• Develop an “isMounted” workaround to the problem (not recommended)
  • Move your state management code up in your component tree
  • Use a pub / sub design for state management instead of setState

Develop an “isMounted” workaround to the problem (not recommended)

The React documentation very clearly states that the isMounted workaround is an anti-pattern. There are some documented workarounds such as “making promises cancelable”. But bear in mind that even the suggested workarounds are often hacks that don’t address your application’s design.

So the isMounted pattern is not a solution to the problem, it is simply a suppression of the warning message. So we won’t look at this solution in any more detail.

Move your state management code up in your component tree

When you setState in a component that executes asynchronous code, if that component has a chance of being removed then you should probably consider moving the setState calls up in your component hierarchy. Below is a CodeSandbox that demonstrates this approach:

Click the Toggle Component button before “New text” gets displayed no longer shows the setState warning

The CodeSandbox above resolves the issue because the responsibility of state management has been moved up to the parent component, and the parent component never gets removed. The child component is now a completely stateless component:

import React, { useState, useEffect } from "react";
function SetStateFixed({ componentText } = props) {
return (
<div className="subcomponent">
<p>{componentText}</p>
</div>
);
}
export default SetStateFixed;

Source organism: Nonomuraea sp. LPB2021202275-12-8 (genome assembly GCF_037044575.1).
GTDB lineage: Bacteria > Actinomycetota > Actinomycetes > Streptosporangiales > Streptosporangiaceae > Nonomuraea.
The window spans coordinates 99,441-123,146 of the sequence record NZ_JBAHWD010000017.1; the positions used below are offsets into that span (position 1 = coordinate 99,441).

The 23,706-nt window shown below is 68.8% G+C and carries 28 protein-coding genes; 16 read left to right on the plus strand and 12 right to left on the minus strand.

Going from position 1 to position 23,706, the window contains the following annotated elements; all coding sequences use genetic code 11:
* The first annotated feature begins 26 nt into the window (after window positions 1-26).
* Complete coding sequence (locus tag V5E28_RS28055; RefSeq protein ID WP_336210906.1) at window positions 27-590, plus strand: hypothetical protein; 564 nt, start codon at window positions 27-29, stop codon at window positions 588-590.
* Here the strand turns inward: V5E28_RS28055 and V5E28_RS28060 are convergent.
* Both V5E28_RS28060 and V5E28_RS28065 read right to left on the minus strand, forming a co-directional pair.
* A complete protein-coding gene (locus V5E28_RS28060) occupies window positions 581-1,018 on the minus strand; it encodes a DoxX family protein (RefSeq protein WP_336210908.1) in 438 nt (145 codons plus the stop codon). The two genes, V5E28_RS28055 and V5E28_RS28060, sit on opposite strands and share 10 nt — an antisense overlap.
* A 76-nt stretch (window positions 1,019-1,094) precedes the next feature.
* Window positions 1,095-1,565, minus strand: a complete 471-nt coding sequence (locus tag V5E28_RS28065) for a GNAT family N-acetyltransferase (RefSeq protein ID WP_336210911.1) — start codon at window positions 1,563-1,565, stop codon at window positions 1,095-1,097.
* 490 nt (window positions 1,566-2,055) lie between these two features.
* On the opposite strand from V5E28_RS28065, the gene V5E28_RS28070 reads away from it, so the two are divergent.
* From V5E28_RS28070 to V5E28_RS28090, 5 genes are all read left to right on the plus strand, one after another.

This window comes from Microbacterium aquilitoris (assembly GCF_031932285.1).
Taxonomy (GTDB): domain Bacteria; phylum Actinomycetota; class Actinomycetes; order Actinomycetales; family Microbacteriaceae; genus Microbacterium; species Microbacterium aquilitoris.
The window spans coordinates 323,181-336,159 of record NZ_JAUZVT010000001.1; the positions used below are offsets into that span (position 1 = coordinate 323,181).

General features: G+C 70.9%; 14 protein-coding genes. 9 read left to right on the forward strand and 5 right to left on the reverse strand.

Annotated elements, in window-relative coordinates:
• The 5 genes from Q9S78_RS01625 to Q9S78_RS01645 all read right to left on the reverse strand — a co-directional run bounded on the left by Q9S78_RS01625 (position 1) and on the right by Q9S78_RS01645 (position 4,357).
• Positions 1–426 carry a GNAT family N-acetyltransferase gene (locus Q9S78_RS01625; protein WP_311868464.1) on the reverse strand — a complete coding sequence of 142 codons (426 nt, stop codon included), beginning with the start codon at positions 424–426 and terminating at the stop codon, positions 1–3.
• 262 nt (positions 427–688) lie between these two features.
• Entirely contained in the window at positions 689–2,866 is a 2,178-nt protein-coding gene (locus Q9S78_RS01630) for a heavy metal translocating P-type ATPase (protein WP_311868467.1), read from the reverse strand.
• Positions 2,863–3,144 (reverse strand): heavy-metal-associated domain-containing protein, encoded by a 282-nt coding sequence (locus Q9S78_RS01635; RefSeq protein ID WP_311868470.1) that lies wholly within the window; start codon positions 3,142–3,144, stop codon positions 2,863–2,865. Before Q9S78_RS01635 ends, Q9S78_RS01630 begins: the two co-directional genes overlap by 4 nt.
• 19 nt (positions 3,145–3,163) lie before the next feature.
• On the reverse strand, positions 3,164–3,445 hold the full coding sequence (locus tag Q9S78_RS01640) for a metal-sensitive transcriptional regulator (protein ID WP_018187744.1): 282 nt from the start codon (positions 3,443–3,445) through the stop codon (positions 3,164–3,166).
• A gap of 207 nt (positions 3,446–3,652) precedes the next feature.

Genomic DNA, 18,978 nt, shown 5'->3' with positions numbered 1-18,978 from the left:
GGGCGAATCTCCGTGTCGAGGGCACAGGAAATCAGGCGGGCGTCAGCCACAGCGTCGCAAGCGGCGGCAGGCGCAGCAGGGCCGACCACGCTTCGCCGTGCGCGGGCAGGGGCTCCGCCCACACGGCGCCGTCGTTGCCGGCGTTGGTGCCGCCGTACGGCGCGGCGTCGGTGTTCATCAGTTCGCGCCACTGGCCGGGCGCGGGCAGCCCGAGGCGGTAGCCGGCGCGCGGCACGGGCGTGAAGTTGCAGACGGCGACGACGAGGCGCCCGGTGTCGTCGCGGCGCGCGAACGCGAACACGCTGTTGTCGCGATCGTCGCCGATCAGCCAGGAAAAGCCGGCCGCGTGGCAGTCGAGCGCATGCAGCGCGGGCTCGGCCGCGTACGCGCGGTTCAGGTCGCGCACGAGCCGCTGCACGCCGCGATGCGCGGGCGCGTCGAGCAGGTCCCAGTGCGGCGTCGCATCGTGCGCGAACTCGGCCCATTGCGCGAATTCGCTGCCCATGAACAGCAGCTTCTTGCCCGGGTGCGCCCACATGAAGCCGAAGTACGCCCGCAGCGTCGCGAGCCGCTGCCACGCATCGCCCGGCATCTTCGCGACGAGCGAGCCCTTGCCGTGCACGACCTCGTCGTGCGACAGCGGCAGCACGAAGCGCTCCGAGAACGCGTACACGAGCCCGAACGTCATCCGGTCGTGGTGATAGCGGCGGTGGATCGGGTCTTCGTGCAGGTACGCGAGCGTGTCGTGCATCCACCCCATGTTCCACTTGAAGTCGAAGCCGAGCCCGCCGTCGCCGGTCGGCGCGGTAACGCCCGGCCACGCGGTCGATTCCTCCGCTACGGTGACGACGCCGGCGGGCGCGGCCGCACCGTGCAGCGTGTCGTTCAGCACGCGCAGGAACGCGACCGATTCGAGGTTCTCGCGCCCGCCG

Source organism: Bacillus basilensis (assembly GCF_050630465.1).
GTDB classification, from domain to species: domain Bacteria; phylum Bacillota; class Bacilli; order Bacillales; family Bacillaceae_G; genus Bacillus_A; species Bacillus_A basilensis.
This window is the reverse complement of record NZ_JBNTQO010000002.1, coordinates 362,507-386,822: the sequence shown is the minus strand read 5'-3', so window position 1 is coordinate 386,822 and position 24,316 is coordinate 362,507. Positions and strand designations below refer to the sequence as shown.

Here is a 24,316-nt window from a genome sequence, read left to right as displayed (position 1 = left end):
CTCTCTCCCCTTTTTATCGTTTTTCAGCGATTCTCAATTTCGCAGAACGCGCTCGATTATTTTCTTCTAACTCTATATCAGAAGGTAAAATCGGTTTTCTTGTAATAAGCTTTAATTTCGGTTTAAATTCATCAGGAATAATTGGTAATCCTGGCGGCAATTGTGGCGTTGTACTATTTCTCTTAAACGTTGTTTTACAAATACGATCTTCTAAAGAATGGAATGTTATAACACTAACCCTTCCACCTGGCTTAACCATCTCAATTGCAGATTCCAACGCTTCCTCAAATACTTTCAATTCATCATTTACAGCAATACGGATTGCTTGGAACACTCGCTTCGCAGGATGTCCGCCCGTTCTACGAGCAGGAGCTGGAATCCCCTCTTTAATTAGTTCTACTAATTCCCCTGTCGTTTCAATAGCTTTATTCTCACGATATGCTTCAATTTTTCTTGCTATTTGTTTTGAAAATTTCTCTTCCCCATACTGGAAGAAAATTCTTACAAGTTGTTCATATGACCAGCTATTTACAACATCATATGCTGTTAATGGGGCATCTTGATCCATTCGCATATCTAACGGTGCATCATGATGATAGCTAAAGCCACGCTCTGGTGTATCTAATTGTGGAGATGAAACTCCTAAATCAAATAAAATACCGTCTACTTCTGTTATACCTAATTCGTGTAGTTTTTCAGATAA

The parent component now contains the state management code, and passes state to the child component as props:

import React, { useState, useEffect } from "react";
import SetStateFixed from "./setStateFixed";
function App() {
const [showExample, setShowExample] = useState(true);
const [componentText, setComponentText] = useState("Current text");
const handleOnClick = evt => {
evt.preventDefault();
setShowExample(!showExample);
};
useEffect(() => {
setTimeout(() => setComponentText("New text"), 2000);
});
return (
<div className="App">
<p>Calling setState on an unmounted component</p>
{showExample && <SetStateFixed componentText={componentText} />}
<button onClick={handleOnClick}>Toggle component</button>
</div>
);
}

Use a pub / sub design for state management instead of setState

Pub / sub state management designs like Redux decouple state management from your component. So instead of your components calling setState, they simply call dispatch, and they also subscribe to your store.

Therefore state is no longer the responsibility of your component, it is the responsibility of something else. In the case of Redux, it becomes a responsibility that is global to your application.

Keep in mind that the Redux useReducer hook also calls setState, so it will not resolve this issue.


In summary, there are many approaches to resolve React’s setState warnings on unmounted components. Unless you’re not using a state management solution like Redux, your only real option is to move state management up in your hierarchy.

I hope that this article has provided you with some insights on how you can improve this issue. Let me know if you have any questions or feedback, or if you have any patterns for working around this issue.